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I'm currently developing a betting website built on top of Ethereum and am facing the following doubt.

In my contract there is an event at the end of the placeBet function which tracks the summary of the bet:

event NewBet(address, uint, string, address[], uint[]);

   function placeBet(uint gameID, string teamID, address[] tokens, uint[] amounts) public returns(bool) {

       // ... Add bet logic ...

       emit NewBet(msg.sender, gameID, teamID, tokens, amounts);

       return true;
   }

and on my backend I'm scouting for this events in order to add a bet to my off-chain database:

MyContract.events
  .NewBet({
    fromBlock: 0
  })
  .on('data', event => {
    // Get data from event object and add it to mongoDB
  })

1. How safe is this? Can I 100% assume that if the event is fired then the bet was placed and I can safely add it to the database? The event is fired very fast on rinkeby and I'm worried a little bit.

2. What if many many users bet at the same time, will my subscription catch all those event and add them all to mongoDB database one by one?

3. Is this generally how people do this kind of things?


Just a side note: Yes, I really need this Bet objects in my mongoDB, it's not enough for me to store them on the blockchain.

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  1. How safe is this? Can I 100% assume that if the event is fired then the bet was placed and I can safely add it to the database? The event is fired very fast on rinkeby and I'm worried a little bit.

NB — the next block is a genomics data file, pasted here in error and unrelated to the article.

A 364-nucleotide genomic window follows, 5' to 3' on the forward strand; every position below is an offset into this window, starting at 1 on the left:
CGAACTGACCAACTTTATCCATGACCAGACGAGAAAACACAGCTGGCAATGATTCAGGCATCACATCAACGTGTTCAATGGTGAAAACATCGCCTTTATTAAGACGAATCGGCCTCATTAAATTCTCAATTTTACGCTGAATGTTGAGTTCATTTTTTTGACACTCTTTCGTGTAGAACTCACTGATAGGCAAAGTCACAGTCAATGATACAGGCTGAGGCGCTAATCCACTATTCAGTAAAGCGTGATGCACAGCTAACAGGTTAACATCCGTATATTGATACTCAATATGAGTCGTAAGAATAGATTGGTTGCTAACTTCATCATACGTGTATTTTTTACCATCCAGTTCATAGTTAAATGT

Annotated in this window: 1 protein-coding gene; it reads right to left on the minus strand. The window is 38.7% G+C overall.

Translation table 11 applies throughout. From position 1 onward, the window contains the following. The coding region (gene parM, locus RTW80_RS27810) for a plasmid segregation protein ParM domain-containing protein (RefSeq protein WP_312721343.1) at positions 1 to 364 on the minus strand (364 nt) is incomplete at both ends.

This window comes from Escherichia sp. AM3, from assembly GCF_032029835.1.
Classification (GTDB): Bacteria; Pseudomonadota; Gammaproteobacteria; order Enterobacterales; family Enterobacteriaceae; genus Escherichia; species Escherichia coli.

The event is fired when your node receives a block containing the transaction and the event.

A possible caution item is that since your implementation listens from block 0, it will recite events previously received every time you restart the node. This may not be ideal, however it can be useful for bootstrapping an empty uninitialized server.

  1. What if many many users bet at the same time, will my subscription catch all those event and add them all to mongoDB database one by one?

The timing of the bets isn't important. It's the mining. Transactions will arrive in a specific order and you receive the corresponding events with the transactions themselves.

  1. Is this generally how people do this kind of things?

Generally, yes. Events exist primarily for the purpose of informing external software clients.

Hope it helps.

  • "A possible caution item is that since your implementation listens from block 0." So what would I need to do to listen only to the latest transactions, what do you think? Thanks for help btw, I really appreciate! – lemme Oct 26 '18 at 19:54
  • Right. To add a further complication, I forgot to mention that the event logs are subject to the same reorganization rules as everything else. So, depending on the value at stake, you might want to wait for confirmations before acting. You can also safely uniquely identify transactions by their txHash even in the case that a reorganization re-orders the transactions after you first see them. – Rob Hitchens B9lab Oct 26 '18 at 20:03
  • Excuse me my further questions but how would I really handle waiting for confirmations for hundreds of users concurrently? I think placing some kind of "wait for confirmation" function in the callback of event would clog my server surely? And what are the risks if I don't wait for confirmations, I thought that if the event occurs (which means function is executed) there is no going back and transaction is set in stone? – lemme Oct 26 '18 at 20:13
  • There are several questions there and chatty dialogue is discouraged by the mods on this site. The main topic to consider is finalization. A lot is written about waiting for confirmations appropriately for the magnitude of the transaction. Events are wrapped inside confirmed transactions, so the same logic applies. – Rob Hitchens B9lab Oct 26 '18 at 20:23

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